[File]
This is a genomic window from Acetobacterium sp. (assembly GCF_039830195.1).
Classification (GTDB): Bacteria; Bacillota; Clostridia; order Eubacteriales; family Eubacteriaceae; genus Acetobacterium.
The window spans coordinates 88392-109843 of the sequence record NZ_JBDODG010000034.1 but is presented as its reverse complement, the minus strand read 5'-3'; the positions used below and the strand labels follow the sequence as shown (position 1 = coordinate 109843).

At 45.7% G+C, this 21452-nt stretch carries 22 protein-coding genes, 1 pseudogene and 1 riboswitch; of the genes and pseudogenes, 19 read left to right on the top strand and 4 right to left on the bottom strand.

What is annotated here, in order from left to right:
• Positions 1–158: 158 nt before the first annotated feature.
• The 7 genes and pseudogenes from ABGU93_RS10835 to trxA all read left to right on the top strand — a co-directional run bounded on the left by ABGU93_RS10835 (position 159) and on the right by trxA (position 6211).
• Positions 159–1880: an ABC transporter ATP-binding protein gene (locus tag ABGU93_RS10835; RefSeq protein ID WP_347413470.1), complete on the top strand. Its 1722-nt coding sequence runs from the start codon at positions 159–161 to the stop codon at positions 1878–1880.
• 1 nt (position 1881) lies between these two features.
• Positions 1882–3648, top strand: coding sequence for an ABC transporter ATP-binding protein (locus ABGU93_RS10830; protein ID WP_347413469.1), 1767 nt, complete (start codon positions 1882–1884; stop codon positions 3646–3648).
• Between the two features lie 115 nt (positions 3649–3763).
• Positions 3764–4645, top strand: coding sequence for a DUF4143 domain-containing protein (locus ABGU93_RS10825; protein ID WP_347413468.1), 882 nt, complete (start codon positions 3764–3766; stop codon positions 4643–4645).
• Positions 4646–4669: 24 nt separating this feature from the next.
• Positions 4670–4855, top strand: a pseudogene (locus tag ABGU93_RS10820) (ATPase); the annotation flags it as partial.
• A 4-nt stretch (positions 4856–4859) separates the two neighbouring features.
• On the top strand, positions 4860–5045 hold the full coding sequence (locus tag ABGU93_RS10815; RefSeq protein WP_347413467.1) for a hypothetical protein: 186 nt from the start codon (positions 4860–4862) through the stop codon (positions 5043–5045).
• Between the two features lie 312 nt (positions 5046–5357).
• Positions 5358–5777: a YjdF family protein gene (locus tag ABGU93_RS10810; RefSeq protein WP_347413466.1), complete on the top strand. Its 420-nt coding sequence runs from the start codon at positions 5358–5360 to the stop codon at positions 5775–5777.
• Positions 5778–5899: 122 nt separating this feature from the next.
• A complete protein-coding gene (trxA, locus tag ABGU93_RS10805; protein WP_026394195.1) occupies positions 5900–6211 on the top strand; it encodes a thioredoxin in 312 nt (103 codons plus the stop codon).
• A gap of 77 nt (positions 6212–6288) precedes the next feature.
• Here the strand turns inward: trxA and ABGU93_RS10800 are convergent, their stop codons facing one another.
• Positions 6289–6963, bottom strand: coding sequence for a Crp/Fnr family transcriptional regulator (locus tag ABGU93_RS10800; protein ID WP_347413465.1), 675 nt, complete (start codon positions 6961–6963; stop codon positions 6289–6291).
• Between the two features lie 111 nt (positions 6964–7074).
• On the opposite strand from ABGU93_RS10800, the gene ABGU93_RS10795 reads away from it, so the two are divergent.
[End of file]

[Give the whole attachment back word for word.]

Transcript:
This is a genomic window from Acetobacterium sp. (assembly GCF_039830195.1).
Classification (GTDB): Bacteria; Bacillota; Clostridia; order Eubacteriales; family Eubacteriaceae; genus Acetobacterium.
The window spans coordinates 88392-109843 of the sequence record NZ_JBDODG010000034.1 but is presented as its reverse complement, the minus strand read 5'-3'; the positions used below and the strand labels follow the sequence as shown (position 1 = coordinate 109843).

At 45.7% G+C, this 21452-nt stretch carries 22 protein-coding genes, 1 pseudogene and 1 riboswitch; of the genes and pseudogenes, 19 read left to right on the top strand and 4 right to left on the bottom strand.

What is annotated here, in order from left to right:
• Positions 1–158: 158 nt before the first annotated feature.
• The 7 genes and pseudogenes from ABGU93_RS10835 to trxA all read left to right on the top strand — a co-directional run bounded on the left by ABGU93_RS10835 (position 159) and on the right by trxA (position 6211).
• Positions 159–1880: an ABC transporter ATP-binding protein gene (locus tag ABGU93_RS10835; RefSeq protein ID WP_347413470.1), complete on the top strand. Its 1722-nt coding sequence runs from the start codon at positions 159–161 to the stop codon at positions 1878–1880.
• 1 nt (position 1881) lies between these two features.
• Positions 1882–3648, top strand: coding sequence for an ABC transporter ATP-binding protein (locus ABGU93_RS10830; protein ID WP_347413469.1), 1767 nt, complete (start codon positions 1882–1884; stop codon positions 3646–3648).
• Between the two features lie 115 nt (positions 3649–3763).
• Positions 3764–4645, top strand: coding sequence for a DUF4143 domain-containing protein (locus ABGU93_RS10825; protein ID WP_347413468.1), 882 nt, complete (start codon positions 3764–3766; stop codon positions 4643–4645).
• Positions 4646–4669: 24 nt separating this feature from the next.
• Positions 4670–4855, top strand: a pseudogene (locus tag ABGU93_RS10820) (ATPase); the annotation flags it as partial.
• A 4-nt stretch (positions 4856–4859) separates the two neighbouring features.
• On the top strand, positions 4860–5045 hold the full coding sequence (locus tag ABGU93_RS10815; RefSeq protein WP_347413467.1) for a hypothetical protein: 186 nt from the start codon (positions 4860–4862) through the stop codon (positions 5043–5045).
• Between the two features lie 312 nt (positions 5046–5357).
• Positions 5358–5777: a YjdF family protein gene (locus tag ABGU93_RS10810; RefSeq protein WP_347413466.1), complete on the top strand. Its 420-nt coding sequence runs from the start codon at positions 5358–5360 to the stop codon at positions 5775–5777.
• Positions 5778–5899: 122 nt separating this feature from the next.
• A complete protein-coding gene (trxA, locus tag ABGU93_RS10805; protein WP_026394195.1) occupies positions 5900–6211 on the top strand; it encodes a thioredoxin in 312 nt (103 codons plus the stop codon).
• A gap of 77 nt (positions 6212–6288) precedes the next feature.
• Here the strand turns inward: trxA and ABGU93_RS10800 are convergent, their stop codons facing one another.
• Positions 6289–6963, bottom strand: coding sequence for a Crp/Fnr family transcriptional regulator (locus tag ABGU93_RS10800; protein ID WP_347413465.1), 675 nt, complete (start codon positions 6961–6963; stop codon positions 6289–6291).
• Between the two features lie 111 nt (positions 6964–7074).
• On the opposite strand from ABGU93_RS10800, the gene ABGU93_RS10795 reads away from it, so the two are divergent.